To judge capacity, the underwriter assesses past performance.
“If it’s a new type of work or an unfamiliar owner, the underwriter will be skeptical and ask a lot of questions,” Marquet adds.
Goodman indicates when seeking a bond for a larger contract, the contractor should supply audited financial statements. They are more detailed and contain more information.
“Surety companies like to see CPA-prepared financial statements instead of in-house financial statements,” Goodman says. “They are looking for stability, financial performance and metrics on bond capacity of current assets vs. liability. A normal calculation for bonding capacity is 10 times that working capital amount.”
Capacity may be lower depending on costs associated with other contracts. Having more cash on hand will increase working capital and help the bonding process.
“They are trying to figure out how much liability you can handle in a given time period,” Johnson says.
Financial statements prepared by an accountant experienced with construction accounting standards often makes it easier for the underwriter, adds Marquet.
If all the paperwork checks out, a representative from the surety company will visit the contractor, assess the organization and status of the equipment fleet, and meet project managers and other personnel.
“It’s more than a financial analysis,” Coyne says. “A lot of pieces go into deciding whether the contractor is capable of doing the work the company wants to bond.”
Timing and pricing for bonding
Timing depends on how well the contractor has prepared the documentation and can prove a good track record performing similar or larger jobs.
“It depends on the scope of what you normally do and what you are asking for,” Dohn says. “If you have the right information, the underwriting is straight forward.”
You should plan on a month or more of prequalification preparation, with more time needed to obtain financial statements. The bond must be in place before bidding on the work.
The U.S. Small Business Administration (SBA) offers a bonding program for smaller contractors. The underwriting process is similar, but the SBA guarantees a portion of the bond, Marquet says. The surety company may seek that guarantee.
“The surety companies are betting the contractor has the financial wherewithal to perform,” Johnson says. As added insurance, the surety company often includes an indemnity clause, saying that the contractor will pay it back if the surety has to complete any work. Also, the surety company usually asks for a personal guarantee from the principals of the firm.
Defaults happen all the time, Johnson reports, particularly during the last downturn. Owners can only declare contractors in default if they have fulfilled all of their contract obligations, including paying on time, Johnson adds. The surety company will conduct an independent analysis of the situation, and that can serve as protection for the contractor if the owner hasn’t been acting in good faith.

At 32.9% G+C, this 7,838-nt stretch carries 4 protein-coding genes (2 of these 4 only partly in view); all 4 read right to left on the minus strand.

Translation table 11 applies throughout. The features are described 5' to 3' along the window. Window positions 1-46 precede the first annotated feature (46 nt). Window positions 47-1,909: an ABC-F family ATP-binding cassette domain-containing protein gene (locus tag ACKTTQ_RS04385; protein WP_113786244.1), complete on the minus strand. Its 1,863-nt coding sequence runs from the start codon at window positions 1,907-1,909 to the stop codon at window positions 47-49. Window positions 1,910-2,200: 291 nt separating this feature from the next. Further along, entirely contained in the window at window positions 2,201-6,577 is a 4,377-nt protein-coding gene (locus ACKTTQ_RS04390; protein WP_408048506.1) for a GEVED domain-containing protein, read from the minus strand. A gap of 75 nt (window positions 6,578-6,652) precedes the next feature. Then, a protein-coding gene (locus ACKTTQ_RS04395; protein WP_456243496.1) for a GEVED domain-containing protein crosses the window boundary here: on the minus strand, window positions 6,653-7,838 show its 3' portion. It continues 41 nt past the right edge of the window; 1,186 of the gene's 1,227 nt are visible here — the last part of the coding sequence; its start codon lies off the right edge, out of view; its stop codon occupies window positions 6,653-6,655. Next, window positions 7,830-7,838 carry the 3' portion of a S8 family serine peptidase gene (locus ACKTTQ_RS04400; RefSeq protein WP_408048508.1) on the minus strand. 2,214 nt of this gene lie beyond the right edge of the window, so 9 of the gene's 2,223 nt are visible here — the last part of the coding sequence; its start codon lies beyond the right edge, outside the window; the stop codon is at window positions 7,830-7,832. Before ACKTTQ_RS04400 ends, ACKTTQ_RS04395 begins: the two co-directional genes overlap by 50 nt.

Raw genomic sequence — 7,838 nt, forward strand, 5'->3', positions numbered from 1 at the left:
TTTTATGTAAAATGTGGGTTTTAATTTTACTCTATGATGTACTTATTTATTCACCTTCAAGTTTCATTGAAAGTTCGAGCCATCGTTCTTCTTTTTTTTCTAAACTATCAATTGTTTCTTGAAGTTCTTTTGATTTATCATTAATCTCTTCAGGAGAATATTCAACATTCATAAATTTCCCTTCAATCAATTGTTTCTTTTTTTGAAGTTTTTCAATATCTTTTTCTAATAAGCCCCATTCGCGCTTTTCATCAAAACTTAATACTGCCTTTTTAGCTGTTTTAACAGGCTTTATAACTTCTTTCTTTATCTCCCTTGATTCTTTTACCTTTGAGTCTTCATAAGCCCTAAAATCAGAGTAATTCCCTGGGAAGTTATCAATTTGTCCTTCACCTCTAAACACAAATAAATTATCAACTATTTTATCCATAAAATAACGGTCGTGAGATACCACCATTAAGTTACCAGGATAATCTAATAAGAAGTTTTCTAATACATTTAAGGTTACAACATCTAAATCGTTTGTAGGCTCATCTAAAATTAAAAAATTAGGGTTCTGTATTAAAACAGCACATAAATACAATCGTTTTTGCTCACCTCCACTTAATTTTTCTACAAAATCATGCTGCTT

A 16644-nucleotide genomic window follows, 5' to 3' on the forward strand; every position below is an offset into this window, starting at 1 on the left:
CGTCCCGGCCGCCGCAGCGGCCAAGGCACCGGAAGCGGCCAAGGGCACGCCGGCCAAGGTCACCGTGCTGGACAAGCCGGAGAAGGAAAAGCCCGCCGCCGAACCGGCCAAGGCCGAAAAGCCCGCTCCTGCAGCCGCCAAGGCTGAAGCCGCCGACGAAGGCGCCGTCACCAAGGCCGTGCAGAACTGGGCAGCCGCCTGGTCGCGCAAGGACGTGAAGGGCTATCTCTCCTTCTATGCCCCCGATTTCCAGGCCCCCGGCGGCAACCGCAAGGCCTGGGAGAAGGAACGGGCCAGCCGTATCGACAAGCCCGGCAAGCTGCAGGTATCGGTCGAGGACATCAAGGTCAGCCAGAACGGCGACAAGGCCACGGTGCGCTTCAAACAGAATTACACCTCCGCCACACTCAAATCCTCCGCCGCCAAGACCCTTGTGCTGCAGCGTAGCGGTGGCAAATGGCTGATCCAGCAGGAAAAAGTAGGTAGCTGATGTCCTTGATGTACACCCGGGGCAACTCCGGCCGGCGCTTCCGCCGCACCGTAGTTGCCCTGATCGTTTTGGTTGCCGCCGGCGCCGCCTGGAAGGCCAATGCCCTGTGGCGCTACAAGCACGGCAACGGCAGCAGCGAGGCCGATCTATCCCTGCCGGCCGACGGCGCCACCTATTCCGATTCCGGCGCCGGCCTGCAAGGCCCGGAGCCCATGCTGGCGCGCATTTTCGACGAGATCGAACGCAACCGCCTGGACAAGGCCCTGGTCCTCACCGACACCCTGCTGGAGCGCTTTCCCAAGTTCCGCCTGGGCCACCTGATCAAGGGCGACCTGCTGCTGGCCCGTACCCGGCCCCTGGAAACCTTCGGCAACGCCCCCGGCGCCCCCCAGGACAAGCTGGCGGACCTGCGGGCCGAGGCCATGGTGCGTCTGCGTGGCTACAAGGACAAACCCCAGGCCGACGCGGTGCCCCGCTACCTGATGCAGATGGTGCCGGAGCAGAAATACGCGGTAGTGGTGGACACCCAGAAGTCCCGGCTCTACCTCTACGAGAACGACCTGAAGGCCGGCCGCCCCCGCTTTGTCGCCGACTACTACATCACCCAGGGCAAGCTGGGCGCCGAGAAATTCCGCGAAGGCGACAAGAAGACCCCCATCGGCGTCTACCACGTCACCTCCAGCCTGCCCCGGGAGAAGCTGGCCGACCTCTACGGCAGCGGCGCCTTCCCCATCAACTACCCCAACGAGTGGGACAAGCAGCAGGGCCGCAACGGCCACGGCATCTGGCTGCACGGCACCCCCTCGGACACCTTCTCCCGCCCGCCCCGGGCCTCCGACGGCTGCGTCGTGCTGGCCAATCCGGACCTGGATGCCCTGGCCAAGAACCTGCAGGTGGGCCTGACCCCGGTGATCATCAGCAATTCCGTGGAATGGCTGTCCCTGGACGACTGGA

Performance and payment bond premiums range from 1 percent to 2.5 percent of the amount of the contract being bonded. The fee is based on financial performance and company stability.
Once a contractor is established with a surety company, the process of bonding new work goes much faster. However, even on new accounts, Dohn says he has approved bonds within 24 hours. Timing depends on the quality of the information provided by the contractor.
As Coyne says. “It’s a long-term process.”
Construction University is produced by Better Roads and presented by Case Construction Equipment
9 Steps to Getting Bonded
It’s not a difficult process, but you have to have your financial house in order.
1. Start the process well in advance. Depending on the circumstances, it can take one to several months to successfully obtain a bond, and it must be in place before you bid on a project that requires bonding.
2. Get bonding agent recommendations from other contractors. Another source is the National Association of Surety Bond Producers,hasbp.org. An independent agent works with a number of surety companies.
3. Listen to the bonding agent. A good agent will help coach you through the process, helping you make a good impression.
4. Get your financial house in order. If you have cash flow problems, you’ll likely have more trouble finding a bond. If you’re starting a new company, the surety will look at how much money you’re personally investing in the company.
5. Know what areas will be scrutinized. What experience do you have? How much equipment? Labor?
6. Organize. Several things will be required: an organizational chart, resumes of key employees, contingency plans, a business plan, a schedule of current jobs, a list of the largest jobs you’ve completed to date, evidence of a line of credit with a bank, tax returns, three years of third-party CPA-prepared financial statements, and letters or recommendation and references.
7. Expect an on-site visit. The surety company will want a first-hand assessment of your organization, your equipment fleet and your personnel.
8. Give a heads-up to your references. Let them know ahead of time that they may be contacted by a bonding firm as part of this process.
9. Expect progress reports. Securing the bond is a first step; the surety will often ask for updates to your financial picture.
theconstructionuniversity.com to learn more about how to keep your business healthy. While you’re there, check out tips, infographics and previous articles, including last month’s article on Marketing.
For further information:
National Association of Surety Bond Producers
Surety and Fidelity Association of America
Minority Business Development Institute
Dohn & Maher Associates
The Graham Co.
Alston & Bird
Surety Information Office
U.S. Small Business